Aug 16, 2017 News
By Abena Rockcliffe-Campbell
The Guyana Revenue Authority (GRA) has already begun to collect revenues from the still
developing oil and gas industry in Guyana.
This fact was highlighted at a recent press conference hosted by Minister of Finance, Winston Jordan at which GRA Commissioner General, Godfrey Statia was present.
At that forum, Jordan said that the GRA and the Ministry of Finance already have a fair idea about the magnitude to which Guyana will be benefitting from its oil and gas industry.
“We have a fair idea what it is we will be getting and it is fairly large,” Jordan asserted.
As the Minister continued to speak on behalf of the Commissioner-General he noted, “Statia is already collecting. He is collecting withholding taxes which are a substantial sum.”
A withholding tax, also called a retention tax, is a government requirement for the payer of an item of income to withhold or deduct tax from the payment, and pay that tax to the government.
Jordan said that the reason the collected withholding taxes recorded a marked increase for the first half of 2017 is because of a developing oil and gas industry.
The Minister said, “He (Statia) is collecting fair amount of money from oil and gas, so there are at least three sources of income (from the oil and gas industry) – withholding taxes, profit oil and royalties, and those are fair amounts.”
The Mid-Year Report indeed reflected a marked increase of withholding taxes.
The report stated, “Withholding tax grew by $865.5 million, or 27.2 percent, mainly due to payments by two companies providing support services to the oil and gas sector, and interest earned on savings accounts at commercial banks. Of the amount collected, almost $191.9 million was arrears.”
GRA, in preparing, for the oil and gas industry, has decided to set up an oil and gas unit. That too is still to come on board. However, the Authority has expressed its commitment to do its best to collect every cent of tax revenue owed to the people of Guyana.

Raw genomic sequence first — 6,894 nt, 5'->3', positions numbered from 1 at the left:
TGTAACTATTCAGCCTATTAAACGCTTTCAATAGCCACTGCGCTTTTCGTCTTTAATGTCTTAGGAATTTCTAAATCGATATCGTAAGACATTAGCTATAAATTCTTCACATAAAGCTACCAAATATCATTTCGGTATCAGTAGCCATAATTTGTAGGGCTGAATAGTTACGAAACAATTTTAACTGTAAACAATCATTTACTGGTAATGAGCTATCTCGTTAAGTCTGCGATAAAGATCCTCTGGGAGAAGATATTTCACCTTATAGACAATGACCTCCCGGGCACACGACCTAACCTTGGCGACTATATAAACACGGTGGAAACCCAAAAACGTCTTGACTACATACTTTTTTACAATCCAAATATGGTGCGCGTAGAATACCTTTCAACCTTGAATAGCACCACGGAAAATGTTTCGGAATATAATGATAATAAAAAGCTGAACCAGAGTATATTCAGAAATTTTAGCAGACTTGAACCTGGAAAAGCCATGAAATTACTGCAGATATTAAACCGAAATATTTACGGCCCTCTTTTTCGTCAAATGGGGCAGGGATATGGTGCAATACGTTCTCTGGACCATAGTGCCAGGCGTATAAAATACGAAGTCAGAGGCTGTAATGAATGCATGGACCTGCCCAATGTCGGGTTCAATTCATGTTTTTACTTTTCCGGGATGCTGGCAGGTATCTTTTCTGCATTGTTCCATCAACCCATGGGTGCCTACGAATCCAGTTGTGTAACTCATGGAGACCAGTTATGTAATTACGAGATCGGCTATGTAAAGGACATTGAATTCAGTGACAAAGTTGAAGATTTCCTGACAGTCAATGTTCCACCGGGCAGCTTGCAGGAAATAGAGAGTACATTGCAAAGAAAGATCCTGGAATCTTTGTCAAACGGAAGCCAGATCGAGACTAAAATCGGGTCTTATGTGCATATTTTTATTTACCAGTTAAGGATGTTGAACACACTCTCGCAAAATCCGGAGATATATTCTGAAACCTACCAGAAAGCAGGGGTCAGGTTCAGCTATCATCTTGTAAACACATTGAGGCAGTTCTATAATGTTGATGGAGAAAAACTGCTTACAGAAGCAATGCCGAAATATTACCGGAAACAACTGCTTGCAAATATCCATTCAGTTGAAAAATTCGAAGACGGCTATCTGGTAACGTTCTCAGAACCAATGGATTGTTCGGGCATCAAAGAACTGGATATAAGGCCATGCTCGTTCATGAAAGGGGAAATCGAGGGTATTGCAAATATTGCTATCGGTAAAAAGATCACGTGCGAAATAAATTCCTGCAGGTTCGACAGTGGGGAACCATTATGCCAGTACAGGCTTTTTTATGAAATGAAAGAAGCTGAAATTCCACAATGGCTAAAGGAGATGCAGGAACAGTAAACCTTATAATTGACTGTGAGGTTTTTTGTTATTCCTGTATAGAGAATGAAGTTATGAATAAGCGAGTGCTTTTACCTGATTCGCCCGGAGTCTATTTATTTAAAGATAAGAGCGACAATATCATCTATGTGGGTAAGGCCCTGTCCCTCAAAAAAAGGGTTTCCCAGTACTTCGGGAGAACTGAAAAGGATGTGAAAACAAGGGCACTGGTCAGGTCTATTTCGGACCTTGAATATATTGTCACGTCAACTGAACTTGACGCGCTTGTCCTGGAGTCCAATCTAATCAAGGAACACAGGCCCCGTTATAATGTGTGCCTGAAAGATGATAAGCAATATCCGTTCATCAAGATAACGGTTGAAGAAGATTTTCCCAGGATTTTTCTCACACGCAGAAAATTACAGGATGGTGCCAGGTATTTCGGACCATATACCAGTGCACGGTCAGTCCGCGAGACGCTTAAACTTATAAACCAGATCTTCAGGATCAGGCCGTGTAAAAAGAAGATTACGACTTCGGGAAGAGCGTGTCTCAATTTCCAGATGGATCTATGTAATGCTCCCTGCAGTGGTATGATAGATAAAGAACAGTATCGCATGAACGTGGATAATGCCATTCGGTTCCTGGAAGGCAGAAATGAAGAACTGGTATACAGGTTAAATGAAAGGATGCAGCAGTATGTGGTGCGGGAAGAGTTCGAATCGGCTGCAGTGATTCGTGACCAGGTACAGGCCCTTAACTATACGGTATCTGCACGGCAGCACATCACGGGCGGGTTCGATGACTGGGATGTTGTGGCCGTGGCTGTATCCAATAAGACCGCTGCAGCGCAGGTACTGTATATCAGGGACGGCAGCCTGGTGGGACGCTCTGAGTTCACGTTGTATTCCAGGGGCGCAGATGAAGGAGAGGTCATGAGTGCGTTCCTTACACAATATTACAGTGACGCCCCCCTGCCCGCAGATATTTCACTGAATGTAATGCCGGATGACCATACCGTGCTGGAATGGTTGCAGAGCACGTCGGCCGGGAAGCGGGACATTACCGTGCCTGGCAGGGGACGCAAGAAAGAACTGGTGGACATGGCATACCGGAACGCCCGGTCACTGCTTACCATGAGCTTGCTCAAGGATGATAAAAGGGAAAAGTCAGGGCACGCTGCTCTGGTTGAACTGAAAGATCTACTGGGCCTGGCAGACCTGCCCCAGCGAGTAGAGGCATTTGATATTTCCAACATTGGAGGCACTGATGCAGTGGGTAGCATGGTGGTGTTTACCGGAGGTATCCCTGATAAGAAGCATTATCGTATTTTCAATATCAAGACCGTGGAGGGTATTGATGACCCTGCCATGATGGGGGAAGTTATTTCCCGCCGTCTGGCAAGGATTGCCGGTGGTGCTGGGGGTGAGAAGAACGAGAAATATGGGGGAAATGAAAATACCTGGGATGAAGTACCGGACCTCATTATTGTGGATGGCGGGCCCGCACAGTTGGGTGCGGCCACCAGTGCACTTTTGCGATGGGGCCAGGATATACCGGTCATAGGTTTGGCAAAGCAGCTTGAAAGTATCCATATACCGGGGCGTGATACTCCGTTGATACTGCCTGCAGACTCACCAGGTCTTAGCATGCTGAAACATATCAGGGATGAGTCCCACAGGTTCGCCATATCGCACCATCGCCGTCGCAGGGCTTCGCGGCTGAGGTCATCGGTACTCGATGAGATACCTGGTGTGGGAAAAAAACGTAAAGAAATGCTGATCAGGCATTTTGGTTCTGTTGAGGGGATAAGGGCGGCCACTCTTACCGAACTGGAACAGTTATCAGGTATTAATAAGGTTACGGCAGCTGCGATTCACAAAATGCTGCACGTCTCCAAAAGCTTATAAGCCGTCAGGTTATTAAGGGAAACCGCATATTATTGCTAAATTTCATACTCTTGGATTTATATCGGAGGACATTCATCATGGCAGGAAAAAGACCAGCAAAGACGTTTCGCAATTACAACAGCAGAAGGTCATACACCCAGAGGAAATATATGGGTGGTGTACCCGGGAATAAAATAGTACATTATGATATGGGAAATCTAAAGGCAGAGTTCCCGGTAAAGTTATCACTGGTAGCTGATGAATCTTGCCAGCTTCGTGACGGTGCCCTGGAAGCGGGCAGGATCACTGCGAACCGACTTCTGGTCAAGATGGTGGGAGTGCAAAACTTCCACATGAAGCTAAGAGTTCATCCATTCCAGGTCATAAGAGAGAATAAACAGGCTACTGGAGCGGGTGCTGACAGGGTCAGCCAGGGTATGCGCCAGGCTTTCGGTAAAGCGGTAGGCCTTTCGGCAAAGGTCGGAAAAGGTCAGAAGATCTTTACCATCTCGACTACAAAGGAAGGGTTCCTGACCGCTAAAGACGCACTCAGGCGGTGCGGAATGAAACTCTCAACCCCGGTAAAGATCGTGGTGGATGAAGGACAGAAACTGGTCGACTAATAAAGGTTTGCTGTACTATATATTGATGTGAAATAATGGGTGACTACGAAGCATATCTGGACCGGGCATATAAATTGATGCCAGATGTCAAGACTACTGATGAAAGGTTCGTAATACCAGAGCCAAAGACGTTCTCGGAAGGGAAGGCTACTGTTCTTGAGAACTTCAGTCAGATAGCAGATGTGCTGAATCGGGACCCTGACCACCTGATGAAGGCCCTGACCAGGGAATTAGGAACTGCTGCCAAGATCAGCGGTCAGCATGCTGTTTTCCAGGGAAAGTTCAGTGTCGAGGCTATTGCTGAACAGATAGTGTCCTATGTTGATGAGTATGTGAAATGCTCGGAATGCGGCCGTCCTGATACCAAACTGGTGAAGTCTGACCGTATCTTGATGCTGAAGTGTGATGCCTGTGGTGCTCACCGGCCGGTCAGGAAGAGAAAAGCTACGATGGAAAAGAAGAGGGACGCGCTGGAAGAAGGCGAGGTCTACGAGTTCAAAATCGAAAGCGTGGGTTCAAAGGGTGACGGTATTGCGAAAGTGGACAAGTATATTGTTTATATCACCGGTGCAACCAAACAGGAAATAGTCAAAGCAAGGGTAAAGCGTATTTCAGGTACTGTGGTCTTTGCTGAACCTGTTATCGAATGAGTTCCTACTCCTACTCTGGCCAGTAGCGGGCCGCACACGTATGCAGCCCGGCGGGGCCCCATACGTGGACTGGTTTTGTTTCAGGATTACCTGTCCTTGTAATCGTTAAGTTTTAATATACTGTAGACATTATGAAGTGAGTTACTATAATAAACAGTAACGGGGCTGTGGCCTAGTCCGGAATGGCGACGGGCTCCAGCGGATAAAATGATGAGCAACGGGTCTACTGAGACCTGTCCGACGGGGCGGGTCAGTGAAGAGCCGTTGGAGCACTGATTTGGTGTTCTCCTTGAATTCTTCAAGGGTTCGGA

This commitment was recently renewed when GRA defended why only Statia is in procession of the agreement between the Government of Guyana and ExxonMobil.
GRA had confirmed a Kaieteur News article which stated that only the Commissioner-General
of the Authority has real knowledge about the content of the agreement.
Not even managers know what the contract states. GRA said that this is just the way things have to be in order to maintain the confidentiality of the contract.
In a public missive, GRA said that it remains firmly committed to fulfilling its obligations as one of the regulatory bodies for the rapidly emerging oil and gas sector.
The Authority said that part of that commitment involves the imposition of rigid systems to closely monitor companies that are undertaking exploration and extraction of oil offshore in keeping with the contractual agreement between the Guyana Government and such companies, including ExxonMobil.
GRA stated that it is privy to such contractual arrangements.
“However in keeping with the law, this information is confidential. To maintain its confidentiality and avoid leakages, the Commissioner-General will only share such excerpts of the said agreement with relevant officers in the event that their duties require them being privy to such information in the execution of such duties.”
GRA said that its position takes into consideration a number of factors, chief among them, the “sensitivity and confidentiality of the document and the level of caution that had to be imposed as a result of persistent breaches of the Secrecy Oath at the Authority.”
GRA continued, “The recent Kaieteur News article “GRA officials ‘sailing’ on EXXON contract” is the latest such breach of confidentiality and further evidence of the need to exercise such diligence.”
Kaieteur News was reliably informed that even senior operatives of GRA are at a loss when it comes to the contractual arrangement.
This newspaper reported that the situation leaves the tax authority facing a precarious situation. It is preparing to collect revenues from the looming oil industry, but has no idea of how the revenue will flow.
Key officials of GRA were recently embarrassed in a meeting the Authority had with ExxonMobil. The officials were essentially sailing. One officer said, “I couldn’t understand the purpose of the meeting, because most of us are not aware of what is going on.”
Employees are contending that Exxon is somehow being given the upper hand when the relevant professionals are not given the opportunity to familiarize themselves with the document.
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